Monday, September 17, 2012



“Everything is backwards now, like out there is the true world, and in here is the dream.”

- Jake Sully’s vidlog

James Cameron’s 3-D blockbuster Avatar is a perfect example of everything this blog is about: disabilty, cultural analysis and sci-fi. Through Alien Eyes is an expression of how I view myself as a person with a disability and the world around me. When the paralyzed marine Jake Sully looks at the world, he looks at it through alien eyes literally. Now, I know Avatar’s overall message gets mocked for being Pocohantas in Space among other things, but I need to discuss how well it crafted its fantasy world, exhibits culture shock, and shows the human world of the future.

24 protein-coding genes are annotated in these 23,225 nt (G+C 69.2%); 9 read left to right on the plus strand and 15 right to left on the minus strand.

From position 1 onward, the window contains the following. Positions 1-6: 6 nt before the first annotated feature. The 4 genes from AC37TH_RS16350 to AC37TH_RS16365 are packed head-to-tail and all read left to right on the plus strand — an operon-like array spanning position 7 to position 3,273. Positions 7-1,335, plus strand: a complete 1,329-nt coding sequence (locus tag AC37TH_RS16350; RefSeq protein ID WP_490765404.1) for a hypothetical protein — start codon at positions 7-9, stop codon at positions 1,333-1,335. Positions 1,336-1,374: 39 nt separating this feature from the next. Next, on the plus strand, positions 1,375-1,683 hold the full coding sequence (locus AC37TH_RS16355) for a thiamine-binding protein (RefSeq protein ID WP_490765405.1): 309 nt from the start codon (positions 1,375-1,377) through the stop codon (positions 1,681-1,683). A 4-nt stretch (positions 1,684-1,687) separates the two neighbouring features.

The visuals in Pandora are amazing. They have depth, beauty, and make you feel as though you’ve transported into that Na’vi alien avatar. But the culture shock actually happens before Jake is in that body. he has to relearn everything through Neytiri, who calls him a moron. (Since I don’t speak Na’vi, I won’t attempt a spelling.) She makes him see the beauty and literal interconnectedness of the planet.

Now, rave reviews and bad reviews have already been written about Avatar’s visuals: this is an intercultural review. So, the first thing that I noticed when I watched it was that the culture shock process happens. Twice. In reverse. So, it is backwards, as Jake says. Let me explain.